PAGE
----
Edges, 'Good Trouble' & The Mystery of Consciousness

Plus: a Rare Glimpse into the Future of Higher Education & Chasing Curiosity as a Career Path

👋 Ahoy there!

🙏 Greetings Fellow Curious Humans // Over three hundred of you are first time readers. Welcome! Please feel free to introduce yourself to the curious community or hit reply to this email ;)

🥊 Duck & Weave // This edition of the newsletter is a little longer than most, because, well loads has happened! Please don’t feel any obligation to read in a linear fashion, but duck and weave your way through depending on which sections draws your fascination.

🧗‍♂️Between a Rock and a Joyful Place // One of my all time favourite lines by the writer Annie Dillard is: "How we spend our days, is in the end, how we spend our lives." I know these words to be capital ‘T’ true, yet they are so easy to lose sight of. Going outdoor climbing has been a reminder that all we (*ahem* ‘I’) really need in life to feel that bursting-at-the-seams sense of joy, is time in nature with a few fellow humans who embrace and love you for all of your kooky weirdness. That night, I fell asleep last night with a grin on my face so wide that my face felt sore.

💝 Immense Appreciation // to Buster, Alice, Lisa, Mark, Ell, Jezak, Andy, Chase, Danny, David, 'ursamajor71' & 'happyperson67' for casting a vote of confidence in my direction and generously becoming monthly paying subscribers, these gifts mean more than you can imagine.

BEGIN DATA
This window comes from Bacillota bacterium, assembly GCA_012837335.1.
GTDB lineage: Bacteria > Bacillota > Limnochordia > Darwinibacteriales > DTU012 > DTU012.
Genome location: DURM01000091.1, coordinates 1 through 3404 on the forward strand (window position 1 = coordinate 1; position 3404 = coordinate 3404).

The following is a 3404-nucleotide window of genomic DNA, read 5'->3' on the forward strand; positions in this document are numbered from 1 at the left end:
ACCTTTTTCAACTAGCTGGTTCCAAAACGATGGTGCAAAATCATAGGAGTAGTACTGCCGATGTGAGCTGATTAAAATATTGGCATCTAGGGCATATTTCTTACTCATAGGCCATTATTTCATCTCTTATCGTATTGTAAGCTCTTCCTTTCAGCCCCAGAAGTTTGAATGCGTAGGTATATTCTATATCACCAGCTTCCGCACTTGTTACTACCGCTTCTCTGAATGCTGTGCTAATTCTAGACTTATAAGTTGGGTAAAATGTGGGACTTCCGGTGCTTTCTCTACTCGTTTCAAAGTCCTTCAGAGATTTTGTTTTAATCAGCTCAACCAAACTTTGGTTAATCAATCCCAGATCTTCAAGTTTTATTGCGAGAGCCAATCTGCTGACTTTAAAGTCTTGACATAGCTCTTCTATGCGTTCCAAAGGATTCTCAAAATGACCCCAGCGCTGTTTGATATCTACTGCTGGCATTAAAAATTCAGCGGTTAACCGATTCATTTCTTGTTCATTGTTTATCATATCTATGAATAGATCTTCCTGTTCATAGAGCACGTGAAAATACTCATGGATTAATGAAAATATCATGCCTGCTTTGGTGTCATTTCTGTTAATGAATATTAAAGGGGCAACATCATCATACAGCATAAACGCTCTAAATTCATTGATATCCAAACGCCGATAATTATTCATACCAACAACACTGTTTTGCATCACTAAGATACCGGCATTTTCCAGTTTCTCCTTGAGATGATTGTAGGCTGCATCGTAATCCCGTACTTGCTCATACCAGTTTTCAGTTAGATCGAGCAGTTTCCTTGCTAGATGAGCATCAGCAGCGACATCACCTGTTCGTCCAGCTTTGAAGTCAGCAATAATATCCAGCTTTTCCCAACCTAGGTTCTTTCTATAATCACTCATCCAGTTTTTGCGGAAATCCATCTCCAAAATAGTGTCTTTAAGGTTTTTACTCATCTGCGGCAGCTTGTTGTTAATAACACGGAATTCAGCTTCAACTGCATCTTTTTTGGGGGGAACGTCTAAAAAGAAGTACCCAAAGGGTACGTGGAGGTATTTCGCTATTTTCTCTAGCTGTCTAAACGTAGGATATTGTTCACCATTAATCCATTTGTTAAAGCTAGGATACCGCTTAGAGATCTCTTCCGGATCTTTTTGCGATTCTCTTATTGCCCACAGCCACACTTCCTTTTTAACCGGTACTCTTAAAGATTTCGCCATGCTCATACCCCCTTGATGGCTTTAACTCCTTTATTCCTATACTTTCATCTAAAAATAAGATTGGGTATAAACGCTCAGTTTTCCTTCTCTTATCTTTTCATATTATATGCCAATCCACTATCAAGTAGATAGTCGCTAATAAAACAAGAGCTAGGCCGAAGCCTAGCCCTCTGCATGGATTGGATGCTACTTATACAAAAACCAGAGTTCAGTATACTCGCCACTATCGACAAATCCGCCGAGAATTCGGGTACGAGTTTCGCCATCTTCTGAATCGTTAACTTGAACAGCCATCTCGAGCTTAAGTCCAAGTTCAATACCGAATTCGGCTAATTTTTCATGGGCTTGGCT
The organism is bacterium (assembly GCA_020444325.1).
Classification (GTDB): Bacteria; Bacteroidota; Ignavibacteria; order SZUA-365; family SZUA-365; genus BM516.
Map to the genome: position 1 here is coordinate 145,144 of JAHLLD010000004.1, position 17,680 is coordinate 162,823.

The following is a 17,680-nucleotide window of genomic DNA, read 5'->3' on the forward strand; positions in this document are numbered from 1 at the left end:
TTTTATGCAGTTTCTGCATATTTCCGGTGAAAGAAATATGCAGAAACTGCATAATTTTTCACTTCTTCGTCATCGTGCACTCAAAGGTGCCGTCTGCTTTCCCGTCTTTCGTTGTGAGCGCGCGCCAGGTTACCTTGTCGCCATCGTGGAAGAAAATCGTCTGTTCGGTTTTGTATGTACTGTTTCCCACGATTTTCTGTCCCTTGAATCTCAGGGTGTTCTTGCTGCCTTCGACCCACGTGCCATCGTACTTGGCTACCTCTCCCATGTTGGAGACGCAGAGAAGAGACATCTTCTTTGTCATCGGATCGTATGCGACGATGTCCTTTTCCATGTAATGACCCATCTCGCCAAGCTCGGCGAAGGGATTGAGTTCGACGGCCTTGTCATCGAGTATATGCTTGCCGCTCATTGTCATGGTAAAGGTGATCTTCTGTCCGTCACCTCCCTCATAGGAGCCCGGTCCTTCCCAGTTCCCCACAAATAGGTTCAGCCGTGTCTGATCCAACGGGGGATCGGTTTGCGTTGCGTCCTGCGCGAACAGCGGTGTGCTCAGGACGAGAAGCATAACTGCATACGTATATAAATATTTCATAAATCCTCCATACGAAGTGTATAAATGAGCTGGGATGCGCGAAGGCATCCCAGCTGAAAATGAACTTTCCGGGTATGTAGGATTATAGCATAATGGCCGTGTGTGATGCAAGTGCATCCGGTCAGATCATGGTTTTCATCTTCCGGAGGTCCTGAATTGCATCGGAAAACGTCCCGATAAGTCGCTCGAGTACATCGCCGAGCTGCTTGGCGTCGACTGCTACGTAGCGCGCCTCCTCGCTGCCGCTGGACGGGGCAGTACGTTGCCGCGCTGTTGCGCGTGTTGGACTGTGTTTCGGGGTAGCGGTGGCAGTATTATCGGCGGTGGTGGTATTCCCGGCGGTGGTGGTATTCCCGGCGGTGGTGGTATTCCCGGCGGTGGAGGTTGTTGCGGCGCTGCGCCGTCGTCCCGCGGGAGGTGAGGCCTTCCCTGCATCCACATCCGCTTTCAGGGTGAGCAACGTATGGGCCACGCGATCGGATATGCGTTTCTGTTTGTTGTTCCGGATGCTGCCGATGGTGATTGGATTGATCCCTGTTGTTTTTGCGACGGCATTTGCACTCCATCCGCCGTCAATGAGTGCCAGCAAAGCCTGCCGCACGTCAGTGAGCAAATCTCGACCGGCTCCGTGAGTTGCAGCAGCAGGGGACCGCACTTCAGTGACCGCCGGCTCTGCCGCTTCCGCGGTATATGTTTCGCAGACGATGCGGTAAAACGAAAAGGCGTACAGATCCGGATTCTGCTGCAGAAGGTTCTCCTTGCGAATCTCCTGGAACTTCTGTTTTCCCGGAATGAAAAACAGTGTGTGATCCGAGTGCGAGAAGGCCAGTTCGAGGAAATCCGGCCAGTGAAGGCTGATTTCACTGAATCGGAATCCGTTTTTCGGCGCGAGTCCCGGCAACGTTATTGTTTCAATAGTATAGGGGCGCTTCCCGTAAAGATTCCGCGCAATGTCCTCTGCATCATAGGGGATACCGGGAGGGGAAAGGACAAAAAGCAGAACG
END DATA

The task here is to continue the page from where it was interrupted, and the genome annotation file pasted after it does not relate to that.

Okay that’s enough chit-chat from me. Sending good vibes and high fives to wherever in the world you are reading this from and wishing you a glorious and joy-filled second half of 2019.

Stay Curious Out There!


p.s. what was your favourite book growing up? Does the narrative contain have clues towards your life purpose? Add your thoughts here on Twitter.

Left: attempting to cross a raging Boulder river // Middle: The view from 10,000ft above British Colombia // Right: Hangtime!

🎧 Nudging Humans to Take their Curiosity More Seriously…

I'm thrilled (and slightly discombobulated) that over 2,500 people have had my voice chiming in through their ear-lugs since the Curious Humans podcast launch.

Financially speaking, indie podcasts aren’t the most sensible projects... investing upwards of a hundred hours in drafting, recording and editing conversations that could have otherwise been used for finding freelance work didn’t all make much ‘sense’.

But I felt compelled by the opportunity to learn and explore… and reading all of your reviews and messages have filled me with a deep irrational exuberance and a sense that this is exactly what I’m supposed to be doing.

Here’s a summary of the first five episodes to date (270 minutes of total listening time in case you fancied binging on them all!)

🧘‍♀️#001 // Kinaesthetic Literacy & Yoga as a Technology for Cultivating Good Humans with Karina Guthrie

"In yoga, our job is to stay open, to explore whatever comes into our sphere of awareness with a sense of curiosity and play, to allow ourselves to become fascinated by whatever comes alive for us in the moment."

– Karina Guthrie

📝 #002 // David Whyte on Courage as a Measure of Our Heartfelt Participation with Life

"Courage is a measure of our heartfelt participation with life with another with the community a work a future. To be courageous is not necessarily to go anywhere or to do anything except to make conscious those things we already feel deeply and then to live through the unending vulnerabilities of those consequences."

– David Whyte

🙋‍♂️ #003 // Embracing Uncertainty & Radical Curiosity with Leo Babauta

"When you’re feeling fear, instead of turning away from it or trying to escape/avoid it … try turning towards it. Actually allow yourself to feel the fear. We don’t often want to feel it, but we have a greater capacity to feel fear than we give ourselves credit for."